The Turkish- German migration movement did not start with the recruitment agreement in 1961. However, with this agreement, migration from Turkey became a new dynamic. As migration is usually accompanied by return migration, we may also say that the Turkish- German migration movements have not been only characterised by the migration of Turkish citizens to Germany, but also by their return. Consequently, we can observe different types of return migration parallel to the changing nature of migration movements to Germany in the last 50 years. Today, more than 50 years after the recruitment agreement, the population with Turkish migration background has significantly changed. For immigrants with Turkish background in Germany, we can identify several aspects, such as rising age, the increasing number of naturalisations and the rising educational level of the second and particularly the third and fourth generations. As a result, the type of people returning to Turkey has also varied: A rough segmentation reveals three types of returnees today: (i) those retirees who decided to live their retirement days in Turkey, (ii) those retirees who spend half of the year in Germany and half of the year in Turkey and (iii) those second and third generation young and educated people who come to Turkey for job possibilities.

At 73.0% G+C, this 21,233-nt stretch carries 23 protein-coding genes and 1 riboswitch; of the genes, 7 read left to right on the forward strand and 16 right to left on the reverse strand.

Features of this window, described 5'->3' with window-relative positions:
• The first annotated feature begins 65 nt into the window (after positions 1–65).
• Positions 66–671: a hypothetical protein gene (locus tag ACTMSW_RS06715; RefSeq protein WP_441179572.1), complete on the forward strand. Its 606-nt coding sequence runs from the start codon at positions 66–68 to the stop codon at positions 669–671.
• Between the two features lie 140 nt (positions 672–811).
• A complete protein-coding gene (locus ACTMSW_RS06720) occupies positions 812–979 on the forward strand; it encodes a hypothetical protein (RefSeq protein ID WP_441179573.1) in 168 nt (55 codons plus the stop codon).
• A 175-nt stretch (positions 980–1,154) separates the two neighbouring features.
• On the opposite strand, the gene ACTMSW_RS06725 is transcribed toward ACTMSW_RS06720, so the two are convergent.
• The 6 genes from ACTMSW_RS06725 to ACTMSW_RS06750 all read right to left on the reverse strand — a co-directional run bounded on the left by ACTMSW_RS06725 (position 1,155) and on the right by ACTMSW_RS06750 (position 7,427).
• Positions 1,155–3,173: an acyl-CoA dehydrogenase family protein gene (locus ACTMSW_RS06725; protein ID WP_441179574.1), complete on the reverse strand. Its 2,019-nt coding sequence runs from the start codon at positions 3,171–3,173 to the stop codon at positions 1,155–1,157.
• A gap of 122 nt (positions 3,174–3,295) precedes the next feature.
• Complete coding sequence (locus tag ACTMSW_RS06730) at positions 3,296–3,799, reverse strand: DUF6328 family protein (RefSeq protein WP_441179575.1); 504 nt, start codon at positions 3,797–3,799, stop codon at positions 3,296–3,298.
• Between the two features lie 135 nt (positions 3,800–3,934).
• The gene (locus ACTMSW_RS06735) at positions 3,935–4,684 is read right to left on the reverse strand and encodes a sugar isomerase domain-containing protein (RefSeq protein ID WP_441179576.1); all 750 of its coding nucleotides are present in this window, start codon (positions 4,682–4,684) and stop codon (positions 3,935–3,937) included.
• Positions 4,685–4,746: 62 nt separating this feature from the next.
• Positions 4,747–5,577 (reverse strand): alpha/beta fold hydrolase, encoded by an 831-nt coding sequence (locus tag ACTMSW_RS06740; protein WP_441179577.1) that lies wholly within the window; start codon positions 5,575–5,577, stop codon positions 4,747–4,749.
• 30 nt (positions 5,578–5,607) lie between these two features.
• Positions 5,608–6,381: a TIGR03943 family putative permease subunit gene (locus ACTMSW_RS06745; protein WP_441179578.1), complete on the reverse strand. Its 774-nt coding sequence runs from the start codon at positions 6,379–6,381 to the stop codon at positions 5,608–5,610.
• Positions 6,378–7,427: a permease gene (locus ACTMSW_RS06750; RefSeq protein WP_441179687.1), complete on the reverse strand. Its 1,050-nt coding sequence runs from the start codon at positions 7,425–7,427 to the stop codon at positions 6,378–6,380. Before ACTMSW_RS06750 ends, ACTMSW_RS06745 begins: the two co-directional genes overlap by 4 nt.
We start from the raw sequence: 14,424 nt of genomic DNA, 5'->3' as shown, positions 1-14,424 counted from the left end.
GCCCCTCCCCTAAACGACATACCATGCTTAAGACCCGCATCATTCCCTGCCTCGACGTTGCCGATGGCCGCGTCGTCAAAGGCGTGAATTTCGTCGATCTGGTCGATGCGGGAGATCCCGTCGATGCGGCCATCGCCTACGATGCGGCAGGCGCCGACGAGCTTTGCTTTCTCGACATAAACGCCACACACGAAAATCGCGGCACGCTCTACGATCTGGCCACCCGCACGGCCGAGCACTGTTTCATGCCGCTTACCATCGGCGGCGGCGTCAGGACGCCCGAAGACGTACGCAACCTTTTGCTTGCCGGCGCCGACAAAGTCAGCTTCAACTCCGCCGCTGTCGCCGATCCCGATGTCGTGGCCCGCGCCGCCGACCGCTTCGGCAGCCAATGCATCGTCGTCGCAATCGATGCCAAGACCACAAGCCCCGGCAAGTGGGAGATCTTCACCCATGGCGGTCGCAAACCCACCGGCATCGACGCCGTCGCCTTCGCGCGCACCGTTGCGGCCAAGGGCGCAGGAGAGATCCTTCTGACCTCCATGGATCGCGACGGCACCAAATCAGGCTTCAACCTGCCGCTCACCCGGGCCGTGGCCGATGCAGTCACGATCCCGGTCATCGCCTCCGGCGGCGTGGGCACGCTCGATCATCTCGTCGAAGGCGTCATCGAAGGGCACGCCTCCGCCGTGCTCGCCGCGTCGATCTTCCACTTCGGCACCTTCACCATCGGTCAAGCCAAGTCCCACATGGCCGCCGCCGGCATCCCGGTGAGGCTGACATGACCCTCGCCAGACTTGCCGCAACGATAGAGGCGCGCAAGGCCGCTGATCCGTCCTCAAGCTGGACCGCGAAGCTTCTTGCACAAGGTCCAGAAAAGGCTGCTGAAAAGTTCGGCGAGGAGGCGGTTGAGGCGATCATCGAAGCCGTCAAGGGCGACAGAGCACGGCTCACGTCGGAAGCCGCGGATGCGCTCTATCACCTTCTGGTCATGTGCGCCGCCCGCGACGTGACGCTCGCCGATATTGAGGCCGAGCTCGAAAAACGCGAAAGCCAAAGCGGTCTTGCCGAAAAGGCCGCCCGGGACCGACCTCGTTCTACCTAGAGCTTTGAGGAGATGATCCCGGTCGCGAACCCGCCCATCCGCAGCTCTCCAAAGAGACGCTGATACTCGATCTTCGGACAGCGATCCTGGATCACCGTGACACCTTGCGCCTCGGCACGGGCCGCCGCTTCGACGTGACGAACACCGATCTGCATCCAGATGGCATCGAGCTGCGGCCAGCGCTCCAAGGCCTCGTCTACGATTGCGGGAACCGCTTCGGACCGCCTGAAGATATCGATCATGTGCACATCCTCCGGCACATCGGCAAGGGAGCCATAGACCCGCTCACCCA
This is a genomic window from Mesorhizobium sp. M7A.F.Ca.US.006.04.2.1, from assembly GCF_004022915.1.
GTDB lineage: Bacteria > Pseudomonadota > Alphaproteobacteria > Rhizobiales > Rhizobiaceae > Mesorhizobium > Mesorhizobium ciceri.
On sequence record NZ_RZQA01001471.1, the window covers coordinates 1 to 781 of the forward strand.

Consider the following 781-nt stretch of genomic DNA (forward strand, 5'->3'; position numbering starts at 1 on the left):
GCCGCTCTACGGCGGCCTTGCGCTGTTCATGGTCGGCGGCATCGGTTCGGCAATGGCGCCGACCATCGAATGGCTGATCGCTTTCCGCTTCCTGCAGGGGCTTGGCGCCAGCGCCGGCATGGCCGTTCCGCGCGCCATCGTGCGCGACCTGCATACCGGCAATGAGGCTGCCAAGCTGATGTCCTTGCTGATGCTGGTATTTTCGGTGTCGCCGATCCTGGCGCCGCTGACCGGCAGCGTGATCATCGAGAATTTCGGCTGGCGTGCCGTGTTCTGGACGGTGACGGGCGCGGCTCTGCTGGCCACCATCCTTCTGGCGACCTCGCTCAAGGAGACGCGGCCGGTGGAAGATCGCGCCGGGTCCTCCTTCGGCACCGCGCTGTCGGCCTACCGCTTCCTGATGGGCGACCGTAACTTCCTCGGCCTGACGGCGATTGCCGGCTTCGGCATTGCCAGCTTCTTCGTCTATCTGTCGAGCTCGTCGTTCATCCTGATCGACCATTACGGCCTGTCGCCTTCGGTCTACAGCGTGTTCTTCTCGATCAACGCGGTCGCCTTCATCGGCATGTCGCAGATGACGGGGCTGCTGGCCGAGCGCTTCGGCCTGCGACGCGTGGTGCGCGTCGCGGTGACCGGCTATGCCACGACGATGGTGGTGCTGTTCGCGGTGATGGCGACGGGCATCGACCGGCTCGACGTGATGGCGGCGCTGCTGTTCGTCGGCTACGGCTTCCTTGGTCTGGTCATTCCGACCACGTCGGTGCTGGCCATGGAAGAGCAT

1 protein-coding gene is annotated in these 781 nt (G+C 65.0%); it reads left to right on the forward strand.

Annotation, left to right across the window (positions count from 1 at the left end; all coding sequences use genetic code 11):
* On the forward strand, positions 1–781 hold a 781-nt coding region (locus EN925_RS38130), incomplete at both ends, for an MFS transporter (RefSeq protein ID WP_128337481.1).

- Winter – 2017
- International Migration and Diplomacy: Challenges and Opportunities in the 21st Century – Şebnem KÖŞER AKÇAPAR
- The EU’s International Relations and Migration Diplomacy at Times of Crisis: Key Challenges and Priorities – Frank DÜVELL
- The Limits of an International Burden-sharing Approach: The Syrian Refugee Protection Crisis and Its Consequences on Turkey’s Refugee Policy – Başak KALE